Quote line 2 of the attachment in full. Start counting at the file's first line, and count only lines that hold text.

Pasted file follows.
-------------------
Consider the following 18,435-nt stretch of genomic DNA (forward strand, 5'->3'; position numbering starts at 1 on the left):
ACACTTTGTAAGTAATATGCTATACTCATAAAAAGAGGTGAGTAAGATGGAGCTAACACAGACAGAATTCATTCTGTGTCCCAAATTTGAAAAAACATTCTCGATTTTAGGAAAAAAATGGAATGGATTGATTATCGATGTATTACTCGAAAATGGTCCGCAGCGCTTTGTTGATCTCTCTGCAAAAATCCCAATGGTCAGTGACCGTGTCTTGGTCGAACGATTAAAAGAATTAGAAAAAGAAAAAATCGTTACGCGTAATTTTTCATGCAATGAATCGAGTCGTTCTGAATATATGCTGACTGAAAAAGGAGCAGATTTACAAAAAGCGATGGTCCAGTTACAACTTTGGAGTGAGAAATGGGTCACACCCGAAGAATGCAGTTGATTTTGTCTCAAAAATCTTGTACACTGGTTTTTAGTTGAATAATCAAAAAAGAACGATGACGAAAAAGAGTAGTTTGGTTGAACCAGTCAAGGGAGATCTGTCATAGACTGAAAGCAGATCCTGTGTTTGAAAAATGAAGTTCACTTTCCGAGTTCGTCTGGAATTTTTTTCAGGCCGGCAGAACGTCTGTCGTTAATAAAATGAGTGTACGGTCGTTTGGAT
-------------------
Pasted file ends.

ACACTTTGTAAGTAATATGCTATACTCATAAAAAGAGGTGAGTAAGATGGAGCTAACACAGACAGAATTCATTCTGTGTCCCAAATTTGAAAAAACATTCTCGATTTTAGGAAAAAAATGGAATGGATTGATTATCGATGTATTACTCGAAAATGGTCCGCAGCGCTTTGTTGATCTCTCTGCAAAAATCCCAATGGTCAGTGACCGTGTCTTGGTCGAACGATTAAAAGAATTAGAAAAAGAAAAAATCGTTACGCGTAATTTTTCATGCAATGAATCGAGTCGTTCTGAATATATGCTGACTGAAAAAGGAGCAGATTTACAAAAAGCGATGGTCCAGTTACAACTTTGGAGTGAGAAATGGGTCACACCCGAAGAATGCAGTTGATTTTGTCTCAAAAATCTTGTACACTGGTTTTTAGTTGAATAATCAAAAAAGAACGATGACGAAAAAGAGTAGTTTGGTTGAACCAGTCAAGGGAGATCTGTCATAGACTGAAAGCAGATCCTGTGTTTGAAAAATGAAGTTCACTTTCCGAGTTCGTCTGGAATTTTTTTCAGGCCGGCAGAACGTCTGTCGTTAATAAAATGAGTGTACGGTCGTTTGGAT